The original diet of the caveman consisted mainly of protein, in the form of meat and fish. This represents about two thirds of the average consumption. The rest were in the form of carbohydrates, but it was just fruit and vegetables.
It is important to remember that this was a diet for our species for centuries, if not millennia. Changes in food consumption have only recently emerged. He came in with the advent of the agricultural revolution when a person could finally grow his own food, grains such as wheat, Roy, corn, etc. Then he could have hammered them, kept them and bake them to eat them when they had the right heart.
In the early stages, food production continued to be very high in fibre and roughness, thus slowing the absorption of glucose in the blood flow. However, as the milling process becomes more efficient, the flour that led to the work has become more subtle and easily overcooked and consumed. Fibres and roughness were discarded, used for sale to the poor, or used as animal feed.
Over the years, it has become more elegant to eat white and refined flour. In fact, it has become a practical symbol of status. So farm animals have good things-fibres, roughness and most vitamins, and people have empty calories.
This phenomenon was not limited to grain production in order to gain taste and loss of value. As a modern technology, we have become better and better off with sugar and fats and add them in a very attractive and delicious way for many foods, much of which is unwanted food.
You just need to go to the supermarket or the gas station to see the line after chocolate, sweets, bars, gums, and just what you can think of as real food.
The real problem is these products are delicious. For a long time, research and money have been spent to make sure they're attracted to our taste. If you then add smart marketing and an attractive packaging, you will eventually have an almost irresistible product.
In days when products like this were treated as threats, the problem was not so important. Almost every person could afford to enjoy the taste of every time and not cause much damage. But now these products are inexpensive and very affordable, and you can find them wherever you go. There's no escape.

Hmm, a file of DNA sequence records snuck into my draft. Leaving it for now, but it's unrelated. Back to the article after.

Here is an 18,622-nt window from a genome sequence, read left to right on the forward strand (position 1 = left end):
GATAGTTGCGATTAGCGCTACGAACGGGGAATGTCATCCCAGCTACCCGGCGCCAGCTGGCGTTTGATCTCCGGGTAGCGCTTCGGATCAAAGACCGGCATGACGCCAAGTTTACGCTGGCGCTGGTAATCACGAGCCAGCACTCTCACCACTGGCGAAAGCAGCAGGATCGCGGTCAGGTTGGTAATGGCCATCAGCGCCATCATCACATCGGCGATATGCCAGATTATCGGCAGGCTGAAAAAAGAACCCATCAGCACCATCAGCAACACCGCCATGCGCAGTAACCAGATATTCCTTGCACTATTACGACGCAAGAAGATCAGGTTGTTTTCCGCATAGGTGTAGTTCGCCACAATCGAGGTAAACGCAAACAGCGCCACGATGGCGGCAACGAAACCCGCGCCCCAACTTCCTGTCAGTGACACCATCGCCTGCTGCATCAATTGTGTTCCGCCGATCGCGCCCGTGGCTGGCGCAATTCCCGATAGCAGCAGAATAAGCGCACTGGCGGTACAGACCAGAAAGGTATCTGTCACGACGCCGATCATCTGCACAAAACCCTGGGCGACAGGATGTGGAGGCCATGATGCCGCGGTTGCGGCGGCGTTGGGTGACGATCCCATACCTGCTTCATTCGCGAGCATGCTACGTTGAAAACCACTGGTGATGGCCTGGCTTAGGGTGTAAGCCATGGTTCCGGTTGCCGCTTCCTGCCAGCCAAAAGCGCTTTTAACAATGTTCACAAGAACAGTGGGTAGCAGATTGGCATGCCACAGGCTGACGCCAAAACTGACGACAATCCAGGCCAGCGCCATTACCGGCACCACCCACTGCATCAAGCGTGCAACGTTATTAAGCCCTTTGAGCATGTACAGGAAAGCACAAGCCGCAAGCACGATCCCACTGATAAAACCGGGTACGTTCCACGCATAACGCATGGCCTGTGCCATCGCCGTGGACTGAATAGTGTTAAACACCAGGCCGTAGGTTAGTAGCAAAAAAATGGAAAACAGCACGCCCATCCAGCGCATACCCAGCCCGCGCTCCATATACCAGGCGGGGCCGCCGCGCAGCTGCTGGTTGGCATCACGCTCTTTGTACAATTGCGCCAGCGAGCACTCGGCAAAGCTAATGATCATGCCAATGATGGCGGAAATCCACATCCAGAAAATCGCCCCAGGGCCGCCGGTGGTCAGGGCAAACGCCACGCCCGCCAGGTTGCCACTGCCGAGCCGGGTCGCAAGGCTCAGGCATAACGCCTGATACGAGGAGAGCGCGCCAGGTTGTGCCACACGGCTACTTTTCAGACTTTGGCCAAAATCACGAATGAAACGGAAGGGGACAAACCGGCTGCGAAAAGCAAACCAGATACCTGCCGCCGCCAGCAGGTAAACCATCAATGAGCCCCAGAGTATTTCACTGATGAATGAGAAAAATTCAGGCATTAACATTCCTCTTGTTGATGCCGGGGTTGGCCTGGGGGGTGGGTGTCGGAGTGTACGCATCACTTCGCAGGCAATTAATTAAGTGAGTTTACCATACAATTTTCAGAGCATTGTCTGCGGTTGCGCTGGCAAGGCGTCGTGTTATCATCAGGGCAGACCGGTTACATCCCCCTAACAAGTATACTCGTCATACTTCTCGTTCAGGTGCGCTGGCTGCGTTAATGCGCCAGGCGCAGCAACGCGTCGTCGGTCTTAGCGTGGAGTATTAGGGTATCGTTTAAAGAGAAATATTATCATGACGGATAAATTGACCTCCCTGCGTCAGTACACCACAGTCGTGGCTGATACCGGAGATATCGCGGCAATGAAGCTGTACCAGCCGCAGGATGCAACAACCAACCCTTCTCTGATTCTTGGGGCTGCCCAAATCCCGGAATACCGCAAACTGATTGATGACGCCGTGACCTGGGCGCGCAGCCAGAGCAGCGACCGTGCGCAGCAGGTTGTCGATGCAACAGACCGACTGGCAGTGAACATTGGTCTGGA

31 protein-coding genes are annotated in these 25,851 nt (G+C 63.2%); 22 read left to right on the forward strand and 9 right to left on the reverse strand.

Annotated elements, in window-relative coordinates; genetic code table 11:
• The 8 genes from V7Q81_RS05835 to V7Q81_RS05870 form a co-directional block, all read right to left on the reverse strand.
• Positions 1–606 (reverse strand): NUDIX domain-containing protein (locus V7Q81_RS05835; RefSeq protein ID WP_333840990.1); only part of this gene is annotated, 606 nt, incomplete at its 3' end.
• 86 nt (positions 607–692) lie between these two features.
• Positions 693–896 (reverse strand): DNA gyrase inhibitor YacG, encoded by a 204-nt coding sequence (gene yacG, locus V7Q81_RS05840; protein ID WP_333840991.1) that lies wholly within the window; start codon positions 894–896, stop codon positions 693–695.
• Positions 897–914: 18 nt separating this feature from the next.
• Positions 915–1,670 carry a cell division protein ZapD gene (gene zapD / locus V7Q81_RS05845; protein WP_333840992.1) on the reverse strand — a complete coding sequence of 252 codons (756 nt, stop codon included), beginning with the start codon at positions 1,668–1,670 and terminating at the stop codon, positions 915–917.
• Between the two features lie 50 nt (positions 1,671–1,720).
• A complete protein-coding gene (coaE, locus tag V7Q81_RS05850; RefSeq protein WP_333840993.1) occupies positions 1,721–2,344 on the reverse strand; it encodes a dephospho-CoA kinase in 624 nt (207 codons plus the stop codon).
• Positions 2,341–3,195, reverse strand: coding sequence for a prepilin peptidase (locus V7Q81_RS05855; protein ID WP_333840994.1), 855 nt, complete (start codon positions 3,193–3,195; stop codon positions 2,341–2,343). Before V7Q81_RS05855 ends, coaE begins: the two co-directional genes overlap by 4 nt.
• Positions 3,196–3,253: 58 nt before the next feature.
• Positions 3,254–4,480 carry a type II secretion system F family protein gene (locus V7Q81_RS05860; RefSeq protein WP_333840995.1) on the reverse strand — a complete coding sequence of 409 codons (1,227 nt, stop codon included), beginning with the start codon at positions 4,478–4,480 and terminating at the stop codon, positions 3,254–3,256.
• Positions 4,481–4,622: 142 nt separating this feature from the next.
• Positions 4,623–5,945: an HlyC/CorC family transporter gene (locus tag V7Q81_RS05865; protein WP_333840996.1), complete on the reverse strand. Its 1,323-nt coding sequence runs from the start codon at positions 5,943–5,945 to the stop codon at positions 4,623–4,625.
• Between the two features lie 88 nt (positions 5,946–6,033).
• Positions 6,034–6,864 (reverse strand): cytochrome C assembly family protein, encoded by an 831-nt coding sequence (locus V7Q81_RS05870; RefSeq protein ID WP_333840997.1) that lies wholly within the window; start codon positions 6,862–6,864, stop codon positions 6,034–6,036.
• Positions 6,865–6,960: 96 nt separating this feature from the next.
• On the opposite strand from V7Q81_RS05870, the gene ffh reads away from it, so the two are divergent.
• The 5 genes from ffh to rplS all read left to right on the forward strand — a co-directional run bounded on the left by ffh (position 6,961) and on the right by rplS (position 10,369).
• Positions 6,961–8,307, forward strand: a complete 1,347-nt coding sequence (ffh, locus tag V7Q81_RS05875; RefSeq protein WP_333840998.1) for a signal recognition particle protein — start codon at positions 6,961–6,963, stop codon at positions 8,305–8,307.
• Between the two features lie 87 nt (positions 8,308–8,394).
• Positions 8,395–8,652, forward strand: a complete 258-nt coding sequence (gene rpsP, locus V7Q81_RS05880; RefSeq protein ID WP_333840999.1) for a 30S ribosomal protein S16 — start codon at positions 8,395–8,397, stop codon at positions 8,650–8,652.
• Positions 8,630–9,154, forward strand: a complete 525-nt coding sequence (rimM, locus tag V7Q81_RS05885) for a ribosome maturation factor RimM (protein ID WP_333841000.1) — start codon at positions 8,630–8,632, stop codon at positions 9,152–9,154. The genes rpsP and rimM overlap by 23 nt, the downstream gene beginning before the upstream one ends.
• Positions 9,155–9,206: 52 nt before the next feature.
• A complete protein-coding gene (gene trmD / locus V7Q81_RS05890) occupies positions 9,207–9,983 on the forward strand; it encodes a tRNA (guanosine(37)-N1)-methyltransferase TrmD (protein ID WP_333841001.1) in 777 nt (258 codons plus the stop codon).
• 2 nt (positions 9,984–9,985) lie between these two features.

It is a sad fact that many people believe that these unwanted foods are part of normal food, which, without them, is considered to be a height of denial. Add an inexpensive and inexpensive fast food industry, and you have a catastrophic proportions problem that is only around the corner.
An epidemic of obesity and food products
Not surprisingly, we have an epidemic of obesity in the western world, followed closely by the onset of the diabetes pandemic from maturity.
In order to assess some of the forces that are waging the epidemic, we need to look at the food economy in that country. $75 000 000 000, which is spent in the Australian food industry, 5.0 percent is spent on producers and more 90.0% on refineries.
That percentage says everything. An important agent of change in our eating habits is the mighty dollar. Producers who make most of the profits need a more aggressive market and advertise more to sell more products.
The popular method used by manufacturers and their advertising companies is to seek food or nutrients that are considered healthy or profitable to lose weight, and then to create a new product with Use of this particular nutrients as an ingredient.
For example, protein is considered healthy and useful for loss of weight, so for those who want a protein snack, a protein bar is created and sold in the form of a diner. The problem is that the manufacturing process and many ingredients and preservatives are used in the process of creating a product that is far from being removed from the original protein snack. It is much more likely that the end product is relatively unsanitary and often feeding.
If we do not educate and inform consumers about the products they treat as basic products, the problem will only worsen. In Australia, the prevalence of excess weight doubled between 1985 and 1995, while obesity increased threefold. At present, 20-25 percent of children and adolescents in Australia are overweight or obese. In the United States, the situation is even worse, with some states having an obesity rate of more than 30 people, affecting about one in three people in the state.
The impact on public health is so unfavourable that evaluators now predict that unless something is done soon, the life of the present generation of young people is likely to be at least As much as 10 years less than their parents.